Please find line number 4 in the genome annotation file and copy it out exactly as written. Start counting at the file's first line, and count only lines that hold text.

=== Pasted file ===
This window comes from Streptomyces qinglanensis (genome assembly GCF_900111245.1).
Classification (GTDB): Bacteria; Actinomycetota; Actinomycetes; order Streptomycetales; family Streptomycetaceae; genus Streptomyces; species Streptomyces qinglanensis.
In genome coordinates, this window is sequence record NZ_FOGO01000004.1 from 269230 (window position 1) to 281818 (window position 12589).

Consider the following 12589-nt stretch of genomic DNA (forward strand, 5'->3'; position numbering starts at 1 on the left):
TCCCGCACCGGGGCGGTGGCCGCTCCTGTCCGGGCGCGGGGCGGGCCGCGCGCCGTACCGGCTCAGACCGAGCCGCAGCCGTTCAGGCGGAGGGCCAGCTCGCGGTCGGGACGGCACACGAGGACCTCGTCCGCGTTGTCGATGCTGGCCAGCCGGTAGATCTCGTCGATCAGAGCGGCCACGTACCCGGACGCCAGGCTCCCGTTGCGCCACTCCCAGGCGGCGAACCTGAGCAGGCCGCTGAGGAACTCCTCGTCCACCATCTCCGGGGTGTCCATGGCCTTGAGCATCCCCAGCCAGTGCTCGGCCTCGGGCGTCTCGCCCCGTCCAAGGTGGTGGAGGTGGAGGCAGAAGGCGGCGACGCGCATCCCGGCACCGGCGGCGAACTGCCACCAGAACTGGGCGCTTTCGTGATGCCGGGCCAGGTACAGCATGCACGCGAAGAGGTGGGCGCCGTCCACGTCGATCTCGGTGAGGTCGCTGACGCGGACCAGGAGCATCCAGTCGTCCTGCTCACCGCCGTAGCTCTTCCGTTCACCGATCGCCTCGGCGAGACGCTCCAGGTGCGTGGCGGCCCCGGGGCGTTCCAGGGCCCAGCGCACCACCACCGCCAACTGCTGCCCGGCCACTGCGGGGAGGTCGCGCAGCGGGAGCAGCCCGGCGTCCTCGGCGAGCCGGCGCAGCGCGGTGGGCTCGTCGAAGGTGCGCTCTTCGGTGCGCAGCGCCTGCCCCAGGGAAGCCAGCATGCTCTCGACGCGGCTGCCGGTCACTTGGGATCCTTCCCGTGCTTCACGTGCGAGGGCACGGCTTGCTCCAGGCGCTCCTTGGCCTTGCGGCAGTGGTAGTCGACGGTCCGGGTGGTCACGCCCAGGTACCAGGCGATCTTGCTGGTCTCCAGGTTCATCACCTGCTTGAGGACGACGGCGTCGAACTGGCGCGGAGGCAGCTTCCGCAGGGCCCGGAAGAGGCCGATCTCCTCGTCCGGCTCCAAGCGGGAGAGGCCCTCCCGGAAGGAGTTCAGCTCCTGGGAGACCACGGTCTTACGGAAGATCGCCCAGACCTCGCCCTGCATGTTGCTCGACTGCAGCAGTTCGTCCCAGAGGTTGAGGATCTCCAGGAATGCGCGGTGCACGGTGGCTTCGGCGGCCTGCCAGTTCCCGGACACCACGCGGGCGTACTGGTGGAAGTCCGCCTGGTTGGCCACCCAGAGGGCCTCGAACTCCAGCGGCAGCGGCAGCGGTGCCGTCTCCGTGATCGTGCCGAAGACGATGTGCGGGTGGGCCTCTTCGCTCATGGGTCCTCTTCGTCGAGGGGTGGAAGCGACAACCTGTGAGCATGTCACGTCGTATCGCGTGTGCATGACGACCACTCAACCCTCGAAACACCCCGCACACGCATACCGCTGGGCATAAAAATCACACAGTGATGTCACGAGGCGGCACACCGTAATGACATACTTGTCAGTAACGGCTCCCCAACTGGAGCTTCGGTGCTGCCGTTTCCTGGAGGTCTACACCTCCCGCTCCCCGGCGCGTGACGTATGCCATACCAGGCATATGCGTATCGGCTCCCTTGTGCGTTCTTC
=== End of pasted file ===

Consider the following 12589-nt stretch of genomic DNA (forward strand, 5'->3'; position numbering starts at 1 on the left):